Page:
Moving Away

by Eva Djordjevic
Moving Away Eva Djordjevic is ten years old, a proud Gryffindor, and a happy writer who is so excited to share her story with you! When she is not writing she enjoys reading Harry Potter, drawing, and playing soccer.

“It’s hard to move to a new house when your parents want to live and see a new place, but it is even harder to move to a new house when you are expecting a baby. Especially when almost all my friends are asking me these questions. They were asking questions like ‘when are you moving’ and ‘where are you moving to.’ It’s really annoying and stressful. “

It’s hard to move to a new house when your parents want to live and see a new place, but it is even harder to move to a new house when you are expecting a baby. Especially when almost all my friends are asking me these questions. They were asking questions like “when are you moving” and “where are you moving to.” It’s really annoying and stressful. Even if your best friend is always telling them that if they wanted to talk to me, they had to talk about something else. One day after Laura had told them what she told every day, they just stood there. I knew that after a few seconds they would burst out. Then when they just stood there, Laura took my hand and led me to the bench in the playground, away from everybody else. I felt a little nervous even though I’d known Laura since we were little kids. I knew Laura would want to talk to me about the new house and didn’t want to talk about the new house at all, but I knew I owed Laura an explanation to my behavior. And all my other friends… why were they acting so nosey and making me nervous and uncomfortable.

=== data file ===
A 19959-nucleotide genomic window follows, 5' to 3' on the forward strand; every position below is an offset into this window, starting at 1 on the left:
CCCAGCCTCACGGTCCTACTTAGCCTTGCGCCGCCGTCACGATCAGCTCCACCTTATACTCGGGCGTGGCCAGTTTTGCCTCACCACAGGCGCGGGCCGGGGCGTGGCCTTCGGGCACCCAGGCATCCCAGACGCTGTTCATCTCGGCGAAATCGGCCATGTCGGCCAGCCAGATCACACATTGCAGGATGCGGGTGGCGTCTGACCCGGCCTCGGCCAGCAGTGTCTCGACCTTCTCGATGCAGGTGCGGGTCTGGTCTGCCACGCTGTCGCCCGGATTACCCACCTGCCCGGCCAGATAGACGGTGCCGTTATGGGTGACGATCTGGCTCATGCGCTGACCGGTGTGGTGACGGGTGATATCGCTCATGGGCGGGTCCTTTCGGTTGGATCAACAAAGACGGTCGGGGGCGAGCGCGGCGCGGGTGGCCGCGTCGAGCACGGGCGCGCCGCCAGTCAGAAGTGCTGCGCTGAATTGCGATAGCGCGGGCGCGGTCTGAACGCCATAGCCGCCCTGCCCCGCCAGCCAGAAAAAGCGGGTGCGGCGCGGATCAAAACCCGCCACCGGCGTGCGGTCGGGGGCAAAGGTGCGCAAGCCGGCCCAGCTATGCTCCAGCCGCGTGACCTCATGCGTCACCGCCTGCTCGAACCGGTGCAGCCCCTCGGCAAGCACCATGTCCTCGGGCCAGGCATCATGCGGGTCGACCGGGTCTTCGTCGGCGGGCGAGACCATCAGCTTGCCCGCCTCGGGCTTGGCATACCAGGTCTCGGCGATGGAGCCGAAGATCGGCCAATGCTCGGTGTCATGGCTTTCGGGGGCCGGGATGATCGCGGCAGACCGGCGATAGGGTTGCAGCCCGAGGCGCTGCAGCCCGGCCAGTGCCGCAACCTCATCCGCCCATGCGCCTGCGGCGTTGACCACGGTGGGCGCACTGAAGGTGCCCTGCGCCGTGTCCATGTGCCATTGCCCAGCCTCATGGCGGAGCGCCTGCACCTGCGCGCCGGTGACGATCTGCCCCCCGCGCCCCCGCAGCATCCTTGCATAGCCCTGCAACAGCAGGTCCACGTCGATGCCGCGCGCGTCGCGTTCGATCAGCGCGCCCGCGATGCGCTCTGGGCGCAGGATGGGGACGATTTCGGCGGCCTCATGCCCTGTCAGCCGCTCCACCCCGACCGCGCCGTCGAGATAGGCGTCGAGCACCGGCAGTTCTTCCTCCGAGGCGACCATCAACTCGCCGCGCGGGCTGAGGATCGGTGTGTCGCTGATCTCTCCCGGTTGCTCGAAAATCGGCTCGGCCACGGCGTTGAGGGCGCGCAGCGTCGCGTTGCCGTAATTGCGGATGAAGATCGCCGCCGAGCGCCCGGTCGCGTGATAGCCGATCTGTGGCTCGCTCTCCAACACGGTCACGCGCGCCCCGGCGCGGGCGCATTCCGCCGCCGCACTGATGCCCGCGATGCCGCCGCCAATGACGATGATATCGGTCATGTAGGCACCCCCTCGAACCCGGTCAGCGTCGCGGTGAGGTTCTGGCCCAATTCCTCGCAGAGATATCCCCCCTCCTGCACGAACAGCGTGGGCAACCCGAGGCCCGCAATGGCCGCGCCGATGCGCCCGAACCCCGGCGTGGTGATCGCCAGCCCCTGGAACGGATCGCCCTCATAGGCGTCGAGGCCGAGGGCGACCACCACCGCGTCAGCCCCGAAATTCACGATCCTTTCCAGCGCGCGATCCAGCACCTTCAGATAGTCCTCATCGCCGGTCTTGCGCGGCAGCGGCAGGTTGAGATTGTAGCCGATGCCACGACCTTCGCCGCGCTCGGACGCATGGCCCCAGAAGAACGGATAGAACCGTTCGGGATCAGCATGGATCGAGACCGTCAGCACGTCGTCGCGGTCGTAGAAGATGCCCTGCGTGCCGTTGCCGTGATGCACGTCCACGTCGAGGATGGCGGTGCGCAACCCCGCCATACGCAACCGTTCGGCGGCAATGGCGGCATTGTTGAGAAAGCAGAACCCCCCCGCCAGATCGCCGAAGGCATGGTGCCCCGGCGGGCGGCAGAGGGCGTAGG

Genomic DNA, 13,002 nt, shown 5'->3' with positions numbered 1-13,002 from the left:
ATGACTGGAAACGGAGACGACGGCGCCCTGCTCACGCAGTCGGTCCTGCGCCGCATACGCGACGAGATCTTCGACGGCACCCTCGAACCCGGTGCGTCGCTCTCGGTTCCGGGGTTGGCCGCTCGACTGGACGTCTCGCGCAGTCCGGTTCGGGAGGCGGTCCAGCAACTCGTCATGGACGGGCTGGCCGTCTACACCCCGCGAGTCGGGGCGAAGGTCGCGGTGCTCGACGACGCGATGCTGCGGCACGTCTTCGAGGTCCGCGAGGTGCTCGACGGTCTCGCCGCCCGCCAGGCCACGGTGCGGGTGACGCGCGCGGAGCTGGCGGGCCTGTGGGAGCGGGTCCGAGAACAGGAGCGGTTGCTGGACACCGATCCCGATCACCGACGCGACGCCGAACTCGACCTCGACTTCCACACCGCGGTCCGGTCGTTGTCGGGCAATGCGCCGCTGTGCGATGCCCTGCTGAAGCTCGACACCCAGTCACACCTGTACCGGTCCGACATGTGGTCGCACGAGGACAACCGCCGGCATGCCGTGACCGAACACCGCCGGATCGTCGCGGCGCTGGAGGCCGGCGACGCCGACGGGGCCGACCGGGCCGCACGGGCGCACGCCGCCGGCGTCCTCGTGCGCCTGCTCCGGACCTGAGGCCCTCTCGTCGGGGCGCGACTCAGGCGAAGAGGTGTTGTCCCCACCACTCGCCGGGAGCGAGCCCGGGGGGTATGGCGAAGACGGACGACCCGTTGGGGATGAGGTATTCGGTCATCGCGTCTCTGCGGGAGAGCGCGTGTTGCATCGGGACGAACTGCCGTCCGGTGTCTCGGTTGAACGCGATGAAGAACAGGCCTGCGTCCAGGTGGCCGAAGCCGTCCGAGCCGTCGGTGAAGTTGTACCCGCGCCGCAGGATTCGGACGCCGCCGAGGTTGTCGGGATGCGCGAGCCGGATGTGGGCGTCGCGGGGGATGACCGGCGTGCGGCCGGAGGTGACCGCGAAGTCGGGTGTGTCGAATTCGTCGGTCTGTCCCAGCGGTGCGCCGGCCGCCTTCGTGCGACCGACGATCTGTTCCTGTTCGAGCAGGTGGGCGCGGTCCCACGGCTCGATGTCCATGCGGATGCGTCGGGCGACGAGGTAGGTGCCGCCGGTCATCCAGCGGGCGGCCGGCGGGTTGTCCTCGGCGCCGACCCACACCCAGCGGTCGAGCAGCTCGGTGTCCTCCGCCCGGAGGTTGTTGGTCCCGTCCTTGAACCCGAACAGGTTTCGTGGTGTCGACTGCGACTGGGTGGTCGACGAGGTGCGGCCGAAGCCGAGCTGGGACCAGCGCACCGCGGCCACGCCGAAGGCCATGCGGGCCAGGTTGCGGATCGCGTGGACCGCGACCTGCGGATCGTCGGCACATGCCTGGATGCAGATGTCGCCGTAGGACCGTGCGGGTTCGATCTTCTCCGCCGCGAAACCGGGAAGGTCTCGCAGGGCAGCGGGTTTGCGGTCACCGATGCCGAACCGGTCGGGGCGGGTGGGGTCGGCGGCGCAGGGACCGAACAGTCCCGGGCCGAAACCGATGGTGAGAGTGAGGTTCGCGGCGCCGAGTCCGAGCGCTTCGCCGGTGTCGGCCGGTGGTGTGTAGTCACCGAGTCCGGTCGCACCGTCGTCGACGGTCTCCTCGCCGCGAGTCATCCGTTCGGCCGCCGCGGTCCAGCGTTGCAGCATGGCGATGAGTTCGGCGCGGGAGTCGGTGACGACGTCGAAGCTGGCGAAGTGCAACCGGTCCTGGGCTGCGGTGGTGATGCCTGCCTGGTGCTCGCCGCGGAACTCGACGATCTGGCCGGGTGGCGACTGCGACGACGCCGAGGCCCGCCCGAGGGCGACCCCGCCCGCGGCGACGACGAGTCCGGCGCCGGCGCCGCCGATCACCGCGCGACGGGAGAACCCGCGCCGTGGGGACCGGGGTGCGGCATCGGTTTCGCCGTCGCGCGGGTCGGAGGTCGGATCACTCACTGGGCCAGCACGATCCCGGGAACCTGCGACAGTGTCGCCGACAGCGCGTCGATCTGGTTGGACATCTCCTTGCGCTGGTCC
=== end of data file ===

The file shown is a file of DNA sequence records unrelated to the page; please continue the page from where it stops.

“What’s wrong, Aine?” she asked me in a concerned voice. “You seem different. A little bit paler and more quiet.”

“I don’t want to move,” I said. “I’ve lived in my house all my life, and I’m nervous and a bit sad to be leaving it. I’m excited about the baby, but I can’t believe I have to leave all my memories from my old house behind.” I thought about my bedroom and knowing where everything was. I could walk that house with my eyes closed. I was going to miss it. I knew that I had been acting less playful and being more quiet lately. It was only a matter of time that Laura would notice something was up.